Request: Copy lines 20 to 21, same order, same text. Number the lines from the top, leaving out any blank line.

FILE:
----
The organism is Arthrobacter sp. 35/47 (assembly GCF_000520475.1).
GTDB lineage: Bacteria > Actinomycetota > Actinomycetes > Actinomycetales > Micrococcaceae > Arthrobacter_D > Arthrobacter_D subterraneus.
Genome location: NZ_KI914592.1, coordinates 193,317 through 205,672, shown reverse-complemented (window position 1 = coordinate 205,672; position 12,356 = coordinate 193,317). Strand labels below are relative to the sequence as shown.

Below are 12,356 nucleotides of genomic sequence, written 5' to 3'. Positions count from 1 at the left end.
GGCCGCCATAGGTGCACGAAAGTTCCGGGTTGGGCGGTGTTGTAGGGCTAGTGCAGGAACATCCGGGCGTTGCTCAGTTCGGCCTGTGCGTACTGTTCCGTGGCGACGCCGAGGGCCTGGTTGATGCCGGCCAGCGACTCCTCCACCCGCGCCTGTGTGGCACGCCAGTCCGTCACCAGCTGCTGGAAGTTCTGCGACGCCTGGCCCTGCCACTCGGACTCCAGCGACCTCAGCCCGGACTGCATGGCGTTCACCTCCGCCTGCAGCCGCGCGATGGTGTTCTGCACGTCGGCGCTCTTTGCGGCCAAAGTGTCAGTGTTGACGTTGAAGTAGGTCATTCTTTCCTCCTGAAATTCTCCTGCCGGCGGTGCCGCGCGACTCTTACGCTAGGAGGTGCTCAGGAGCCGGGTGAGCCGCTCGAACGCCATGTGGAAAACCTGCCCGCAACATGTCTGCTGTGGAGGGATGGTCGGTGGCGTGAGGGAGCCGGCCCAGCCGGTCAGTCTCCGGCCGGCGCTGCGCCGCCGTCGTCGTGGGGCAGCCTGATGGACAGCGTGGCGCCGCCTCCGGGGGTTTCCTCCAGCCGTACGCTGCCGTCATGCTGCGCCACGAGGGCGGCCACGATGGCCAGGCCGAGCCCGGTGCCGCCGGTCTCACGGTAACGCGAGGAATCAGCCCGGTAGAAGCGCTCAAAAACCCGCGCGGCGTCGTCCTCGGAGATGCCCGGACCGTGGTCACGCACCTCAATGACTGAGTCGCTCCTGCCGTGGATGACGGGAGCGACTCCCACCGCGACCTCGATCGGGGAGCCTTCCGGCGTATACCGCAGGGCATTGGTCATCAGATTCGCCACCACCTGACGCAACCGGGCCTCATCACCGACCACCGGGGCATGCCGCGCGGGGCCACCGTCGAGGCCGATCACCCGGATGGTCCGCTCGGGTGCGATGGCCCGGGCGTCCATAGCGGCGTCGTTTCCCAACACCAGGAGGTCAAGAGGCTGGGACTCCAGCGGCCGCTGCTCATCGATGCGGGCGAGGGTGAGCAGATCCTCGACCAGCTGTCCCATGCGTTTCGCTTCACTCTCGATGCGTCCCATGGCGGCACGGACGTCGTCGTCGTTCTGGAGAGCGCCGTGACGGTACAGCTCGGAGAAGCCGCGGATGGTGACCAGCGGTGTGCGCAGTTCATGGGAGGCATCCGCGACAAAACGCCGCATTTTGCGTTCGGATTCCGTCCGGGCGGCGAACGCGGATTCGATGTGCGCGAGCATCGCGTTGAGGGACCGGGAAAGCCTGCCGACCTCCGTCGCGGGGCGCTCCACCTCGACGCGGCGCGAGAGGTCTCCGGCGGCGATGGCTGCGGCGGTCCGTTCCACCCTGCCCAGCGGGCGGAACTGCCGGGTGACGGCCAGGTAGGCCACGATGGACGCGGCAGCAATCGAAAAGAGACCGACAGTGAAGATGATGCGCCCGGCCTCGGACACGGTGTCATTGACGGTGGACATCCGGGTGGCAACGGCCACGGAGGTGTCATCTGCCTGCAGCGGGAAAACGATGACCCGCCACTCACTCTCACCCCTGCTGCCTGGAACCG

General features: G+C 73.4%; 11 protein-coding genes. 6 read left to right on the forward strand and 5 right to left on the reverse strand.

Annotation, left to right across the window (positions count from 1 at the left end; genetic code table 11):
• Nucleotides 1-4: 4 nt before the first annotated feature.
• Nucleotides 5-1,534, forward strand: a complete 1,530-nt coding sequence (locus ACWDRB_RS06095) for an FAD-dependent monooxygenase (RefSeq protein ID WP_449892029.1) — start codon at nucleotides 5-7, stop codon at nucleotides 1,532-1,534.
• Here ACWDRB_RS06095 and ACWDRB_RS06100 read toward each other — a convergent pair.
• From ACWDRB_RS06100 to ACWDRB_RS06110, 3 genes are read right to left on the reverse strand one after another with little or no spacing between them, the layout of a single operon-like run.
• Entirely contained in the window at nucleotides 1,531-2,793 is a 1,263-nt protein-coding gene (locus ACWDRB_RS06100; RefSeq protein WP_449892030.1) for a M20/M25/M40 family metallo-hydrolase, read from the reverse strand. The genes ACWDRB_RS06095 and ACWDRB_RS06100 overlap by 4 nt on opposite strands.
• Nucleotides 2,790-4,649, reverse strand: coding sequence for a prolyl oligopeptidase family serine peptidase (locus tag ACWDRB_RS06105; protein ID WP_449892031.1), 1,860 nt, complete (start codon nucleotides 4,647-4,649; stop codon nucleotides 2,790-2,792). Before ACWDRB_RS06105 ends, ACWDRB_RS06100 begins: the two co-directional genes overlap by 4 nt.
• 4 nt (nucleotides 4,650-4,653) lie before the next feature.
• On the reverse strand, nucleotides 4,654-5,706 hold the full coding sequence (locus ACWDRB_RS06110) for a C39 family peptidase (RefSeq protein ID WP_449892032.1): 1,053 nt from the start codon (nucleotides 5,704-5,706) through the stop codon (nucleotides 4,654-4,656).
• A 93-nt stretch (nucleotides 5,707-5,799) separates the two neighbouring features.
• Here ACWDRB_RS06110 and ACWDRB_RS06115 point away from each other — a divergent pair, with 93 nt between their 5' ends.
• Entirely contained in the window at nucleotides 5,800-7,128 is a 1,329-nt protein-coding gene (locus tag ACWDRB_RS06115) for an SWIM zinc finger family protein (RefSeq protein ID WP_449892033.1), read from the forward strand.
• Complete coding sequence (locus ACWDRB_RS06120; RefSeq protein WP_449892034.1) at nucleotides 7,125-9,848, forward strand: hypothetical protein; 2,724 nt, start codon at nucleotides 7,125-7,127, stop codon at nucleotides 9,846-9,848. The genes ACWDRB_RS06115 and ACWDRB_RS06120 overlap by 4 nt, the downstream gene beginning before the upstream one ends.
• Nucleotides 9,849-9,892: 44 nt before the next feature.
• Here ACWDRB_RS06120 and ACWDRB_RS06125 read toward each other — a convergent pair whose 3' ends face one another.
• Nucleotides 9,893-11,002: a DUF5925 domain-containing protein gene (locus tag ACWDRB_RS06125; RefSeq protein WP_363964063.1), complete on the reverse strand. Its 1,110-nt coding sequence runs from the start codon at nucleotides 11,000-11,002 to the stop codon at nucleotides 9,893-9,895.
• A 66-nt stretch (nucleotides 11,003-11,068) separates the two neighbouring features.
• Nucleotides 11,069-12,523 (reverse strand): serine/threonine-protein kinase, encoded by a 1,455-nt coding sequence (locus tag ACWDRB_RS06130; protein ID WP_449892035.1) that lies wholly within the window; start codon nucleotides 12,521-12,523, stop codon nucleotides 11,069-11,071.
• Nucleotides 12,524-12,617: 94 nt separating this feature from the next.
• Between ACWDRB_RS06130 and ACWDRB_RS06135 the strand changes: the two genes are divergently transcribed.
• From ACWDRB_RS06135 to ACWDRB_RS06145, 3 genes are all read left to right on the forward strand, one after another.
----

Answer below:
• Nucleotides 9,849-9,892: 44 nt before the next feature.
• Here ACWDRB_RS06120 and ACWDRB_RS06125 read toward each other — a convergent pair whose 3' ends face one another.